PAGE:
Comparative Negligence in Car Accident Cases
In an automobile accident, comparative negligence looks at the conduct between the plaintiff and the defendant. It is raised as a defense to reduce the plaintiff’s recovery. Comparative negligence varies from state to state.
Under this defense, a plaintiff who is partly responsible for the accident, will only be able to recover part of their damages. As an example, in some states, if the plaintiff were 20% responsible and the defendant 80%, the plaintiff would only be able to recover 80% of her damages. This doctrine applies in most states with a few applying contributory negligence.
Contributory negligence bars a plaintiff from recovery if she were in any way negligent in the accident. Percentages of conduct do not apply. If the plaintiff is 1% at fault, she can not recover for her damages.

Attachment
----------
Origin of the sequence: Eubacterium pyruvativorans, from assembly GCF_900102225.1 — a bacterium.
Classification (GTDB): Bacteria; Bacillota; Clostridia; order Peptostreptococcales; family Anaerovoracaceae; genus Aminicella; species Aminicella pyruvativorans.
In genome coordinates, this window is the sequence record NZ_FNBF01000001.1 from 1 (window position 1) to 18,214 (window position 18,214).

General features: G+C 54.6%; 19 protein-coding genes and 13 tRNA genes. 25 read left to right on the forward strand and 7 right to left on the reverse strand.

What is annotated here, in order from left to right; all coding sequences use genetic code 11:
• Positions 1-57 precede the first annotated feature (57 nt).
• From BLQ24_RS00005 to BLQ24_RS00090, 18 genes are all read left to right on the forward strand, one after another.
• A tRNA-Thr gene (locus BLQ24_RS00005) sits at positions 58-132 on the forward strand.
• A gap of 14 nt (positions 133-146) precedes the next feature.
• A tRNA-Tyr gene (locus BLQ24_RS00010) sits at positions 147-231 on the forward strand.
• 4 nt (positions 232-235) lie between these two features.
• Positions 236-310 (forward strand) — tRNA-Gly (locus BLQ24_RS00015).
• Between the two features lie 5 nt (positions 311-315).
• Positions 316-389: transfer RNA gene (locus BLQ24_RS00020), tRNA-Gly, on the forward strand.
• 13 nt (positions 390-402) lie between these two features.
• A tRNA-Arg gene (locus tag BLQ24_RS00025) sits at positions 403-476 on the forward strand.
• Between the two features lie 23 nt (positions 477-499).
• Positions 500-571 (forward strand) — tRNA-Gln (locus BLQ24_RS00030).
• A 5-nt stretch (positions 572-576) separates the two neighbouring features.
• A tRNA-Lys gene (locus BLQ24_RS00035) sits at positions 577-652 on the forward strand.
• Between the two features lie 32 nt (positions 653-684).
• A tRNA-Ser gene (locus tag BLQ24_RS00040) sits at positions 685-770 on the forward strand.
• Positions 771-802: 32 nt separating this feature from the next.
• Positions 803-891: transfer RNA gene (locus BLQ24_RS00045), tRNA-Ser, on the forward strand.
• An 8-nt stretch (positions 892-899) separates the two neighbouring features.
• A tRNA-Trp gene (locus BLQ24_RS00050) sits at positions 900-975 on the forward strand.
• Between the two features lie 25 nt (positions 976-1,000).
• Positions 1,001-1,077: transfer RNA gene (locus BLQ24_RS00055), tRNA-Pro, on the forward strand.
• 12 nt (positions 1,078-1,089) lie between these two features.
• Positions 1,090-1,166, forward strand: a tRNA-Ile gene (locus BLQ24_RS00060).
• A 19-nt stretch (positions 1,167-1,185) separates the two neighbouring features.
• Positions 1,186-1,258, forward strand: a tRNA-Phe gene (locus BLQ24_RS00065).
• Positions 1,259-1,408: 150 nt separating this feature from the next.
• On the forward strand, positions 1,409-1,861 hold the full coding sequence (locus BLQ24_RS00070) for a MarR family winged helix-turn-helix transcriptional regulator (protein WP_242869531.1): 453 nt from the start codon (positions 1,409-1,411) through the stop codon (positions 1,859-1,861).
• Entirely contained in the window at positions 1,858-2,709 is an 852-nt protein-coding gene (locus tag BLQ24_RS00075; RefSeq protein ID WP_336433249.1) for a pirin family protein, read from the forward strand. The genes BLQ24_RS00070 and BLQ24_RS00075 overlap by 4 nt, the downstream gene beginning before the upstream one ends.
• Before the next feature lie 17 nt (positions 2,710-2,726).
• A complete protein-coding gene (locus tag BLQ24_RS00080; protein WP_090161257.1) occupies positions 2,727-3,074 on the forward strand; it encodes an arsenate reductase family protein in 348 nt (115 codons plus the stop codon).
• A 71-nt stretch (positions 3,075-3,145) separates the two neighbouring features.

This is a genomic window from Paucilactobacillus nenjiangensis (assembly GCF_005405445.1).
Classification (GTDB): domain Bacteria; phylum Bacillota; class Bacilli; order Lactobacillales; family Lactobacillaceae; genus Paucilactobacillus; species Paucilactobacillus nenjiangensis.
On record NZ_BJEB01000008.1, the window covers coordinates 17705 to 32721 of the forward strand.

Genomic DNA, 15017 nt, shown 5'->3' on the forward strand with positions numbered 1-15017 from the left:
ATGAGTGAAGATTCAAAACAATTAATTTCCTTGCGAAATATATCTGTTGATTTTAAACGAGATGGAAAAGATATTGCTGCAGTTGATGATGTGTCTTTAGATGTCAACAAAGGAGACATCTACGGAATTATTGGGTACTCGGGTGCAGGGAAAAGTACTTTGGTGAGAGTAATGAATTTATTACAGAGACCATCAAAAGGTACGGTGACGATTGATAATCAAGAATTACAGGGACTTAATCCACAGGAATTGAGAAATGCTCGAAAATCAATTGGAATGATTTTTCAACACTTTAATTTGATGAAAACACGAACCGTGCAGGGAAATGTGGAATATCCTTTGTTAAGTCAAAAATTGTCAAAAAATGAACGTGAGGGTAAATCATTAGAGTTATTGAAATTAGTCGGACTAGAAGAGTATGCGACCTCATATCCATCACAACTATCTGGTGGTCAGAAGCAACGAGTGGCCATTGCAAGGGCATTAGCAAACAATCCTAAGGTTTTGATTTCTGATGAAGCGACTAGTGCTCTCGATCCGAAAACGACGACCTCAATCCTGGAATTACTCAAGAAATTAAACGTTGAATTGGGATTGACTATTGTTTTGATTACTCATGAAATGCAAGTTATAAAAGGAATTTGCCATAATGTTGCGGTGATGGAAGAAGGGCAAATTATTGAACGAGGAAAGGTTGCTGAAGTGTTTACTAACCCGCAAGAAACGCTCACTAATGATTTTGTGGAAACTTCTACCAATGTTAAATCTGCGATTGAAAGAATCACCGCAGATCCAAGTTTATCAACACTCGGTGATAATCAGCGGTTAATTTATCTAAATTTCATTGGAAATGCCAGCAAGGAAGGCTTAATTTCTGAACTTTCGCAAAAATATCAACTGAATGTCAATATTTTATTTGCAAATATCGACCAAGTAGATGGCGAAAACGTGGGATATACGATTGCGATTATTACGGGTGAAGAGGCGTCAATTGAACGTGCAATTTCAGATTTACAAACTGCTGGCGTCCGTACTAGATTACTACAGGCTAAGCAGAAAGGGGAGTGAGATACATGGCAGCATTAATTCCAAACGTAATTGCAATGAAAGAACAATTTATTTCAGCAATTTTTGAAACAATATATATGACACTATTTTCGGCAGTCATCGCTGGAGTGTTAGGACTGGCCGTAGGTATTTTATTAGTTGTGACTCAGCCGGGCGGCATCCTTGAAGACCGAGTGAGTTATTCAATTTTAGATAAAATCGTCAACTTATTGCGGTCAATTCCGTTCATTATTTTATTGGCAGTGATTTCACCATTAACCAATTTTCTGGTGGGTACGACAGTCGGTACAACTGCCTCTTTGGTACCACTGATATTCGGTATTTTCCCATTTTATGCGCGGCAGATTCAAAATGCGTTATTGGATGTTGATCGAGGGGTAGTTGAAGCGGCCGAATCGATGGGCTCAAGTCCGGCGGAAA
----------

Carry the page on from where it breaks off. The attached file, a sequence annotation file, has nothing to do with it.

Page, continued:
In pure comparative states, a plaintiff can recover even if the defendant had a very small amount of negligence in causing the accident. If the defendant were just 1% negligent and the plaintiff were 99%, she could still recover 1% of her damages.
In modified comparative fault states, a plaintiff can only recover if her percentage of fault is below a certain percentage. Some states use the 50% bar rule which lets the plaintiff recover damages as long as her fault is 49% or less. Other states adhere to the 51% bar rule which requires the plaintiff’s fault be 50% or less.
As you can see the comparative negligence doctrine varies from state to state and is quite complex. If you are in an accident and facing a comparative negligence situation, always contact an experienced personal attorney to discuss this and other important legal issues that can affect your case.
Dennis P. Sawan
Licensed in Ohio and Georgia
Christopher A. Sawan
Licensed in Ohio and Michigan